“The main players in the big battle called parliamentary elections seem to be known,” writes “Chorrord Ishkhanutyun.” “So do the commanders of various forces. Only one thing is uncertain yet: will the battle be real or will things unfold under a scenario written in advance? There seem to be more supporters of the latter option. But that doesn’t really matter. Our society is skeptical about everything.”
“168 Zham” dismisses the continuing emergence of new Armenian electoral alliances as “ridiculous.” “Everyone is ready for an alliance with everyone, negotiating with everyone, agreeing with everyone, doing calculations with everyone,” writes the paper. “But they keep in mind the most important calculation: to fit into the government’s calculations. This seemingly lively political process has almost nothing to do with politics because at the heart of it is anything but the basic components of politics such as ideas, principles and programs.”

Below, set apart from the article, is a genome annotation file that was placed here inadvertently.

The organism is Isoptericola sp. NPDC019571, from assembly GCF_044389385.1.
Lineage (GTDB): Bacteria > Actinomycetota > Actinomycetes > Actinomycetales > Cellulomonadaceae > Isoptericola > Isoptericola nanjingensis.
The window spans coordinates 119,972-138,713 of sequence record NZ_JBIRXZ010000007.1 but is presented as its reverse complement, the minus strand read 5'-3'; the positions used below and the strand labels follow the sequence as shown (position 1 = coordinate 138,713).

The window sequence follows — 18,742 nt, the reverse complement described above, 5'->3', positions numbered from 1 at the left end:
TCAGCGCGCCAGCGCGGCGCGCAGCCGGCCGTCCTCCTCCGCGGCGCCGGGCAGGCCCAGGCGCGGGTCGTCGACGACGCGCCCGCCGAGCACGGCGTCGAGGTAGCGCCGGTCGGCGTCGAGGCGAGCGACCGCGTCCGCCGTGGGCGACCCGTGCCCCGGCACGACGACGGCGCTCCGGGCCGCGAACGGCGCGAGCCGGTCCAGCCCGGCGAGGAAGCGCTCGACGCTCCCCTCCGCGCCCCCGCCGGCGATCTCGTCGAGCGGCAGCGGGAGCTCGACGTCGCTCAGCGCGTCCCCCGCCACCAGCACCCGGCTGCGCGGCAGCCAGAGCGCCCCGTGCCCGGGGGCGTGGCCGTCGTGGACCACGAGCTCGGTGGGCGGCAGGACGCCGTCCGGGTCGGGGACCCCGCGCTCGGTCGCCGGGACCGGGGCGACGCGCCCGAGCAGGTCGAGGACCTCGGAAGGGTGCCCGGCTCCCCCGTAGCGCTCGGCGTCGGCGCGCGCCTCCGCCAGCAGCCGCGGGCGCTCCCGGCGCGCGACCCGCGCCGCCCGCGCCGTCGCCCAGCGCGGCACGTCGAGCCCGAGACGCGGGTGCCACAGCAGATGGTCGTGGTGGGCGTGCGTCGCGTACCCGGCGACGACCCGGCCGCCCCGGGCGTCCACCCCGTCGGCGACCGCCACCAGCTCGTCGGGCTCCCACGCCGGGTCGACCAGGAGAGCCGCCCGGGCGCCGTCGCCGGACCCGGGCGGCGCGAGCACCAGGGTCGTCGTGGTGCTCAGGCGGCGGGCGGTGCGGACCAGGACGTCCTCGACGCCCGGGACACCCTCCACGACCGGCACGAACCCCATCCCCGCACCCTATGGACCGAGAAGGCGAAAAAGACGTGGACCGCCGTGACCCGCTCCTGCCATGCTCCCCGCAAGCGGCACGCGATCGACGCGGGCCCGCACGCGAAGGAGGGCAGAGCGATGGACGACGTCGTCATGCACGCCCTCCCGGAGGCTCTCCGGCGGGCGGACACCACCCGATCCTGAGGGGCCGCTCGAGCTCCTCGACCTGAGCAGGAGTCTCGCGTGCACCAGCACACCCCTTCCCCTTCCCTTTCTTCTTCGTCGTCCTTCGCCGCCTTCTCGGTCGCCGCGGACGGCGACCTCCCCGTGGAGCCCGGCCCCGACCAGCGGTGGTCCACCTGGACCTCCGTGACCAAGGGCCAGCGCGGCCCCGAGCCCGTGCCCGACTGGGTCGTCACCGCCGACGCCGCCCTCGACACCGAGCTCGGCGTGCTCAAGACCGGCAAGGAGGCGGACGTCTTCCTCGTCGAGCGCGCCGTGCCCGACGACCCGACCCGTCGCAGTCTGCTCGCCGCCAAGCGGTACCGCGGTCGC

“Zhoghovurd” says that Vahram Baghdasarian, the parliamentary leader of the ruling Republican Party of Armenia (HHK), has not come up with convincing arguments in response to criticism of the government voiced by former Defense Minister Seyran Ohanian. “For instance, why does Baghdasarian think that it is impossible to become a radical oppositionist overnight if opposition politicians branded as ‘clients’ by his leader … became ardent supporters of Serzh Sarkisian overnight?” writes the paper. It also point out that the HHK responded to positively to Gagik Tsarukian’s return to politics despite harshly criticizing him in the past.
“Zhamanak” says that Prime Minister Karen Karapetian’s first official visit to Russia should help observers understand whether Moscow will support him in the run-up to the Armenian parliamentary elections. “That attitude should take the form of a political statement or economic agreements,” speculates the paper. “If there are such statements or agreements that will definitely be a clear show of support for Karen Karapetian.”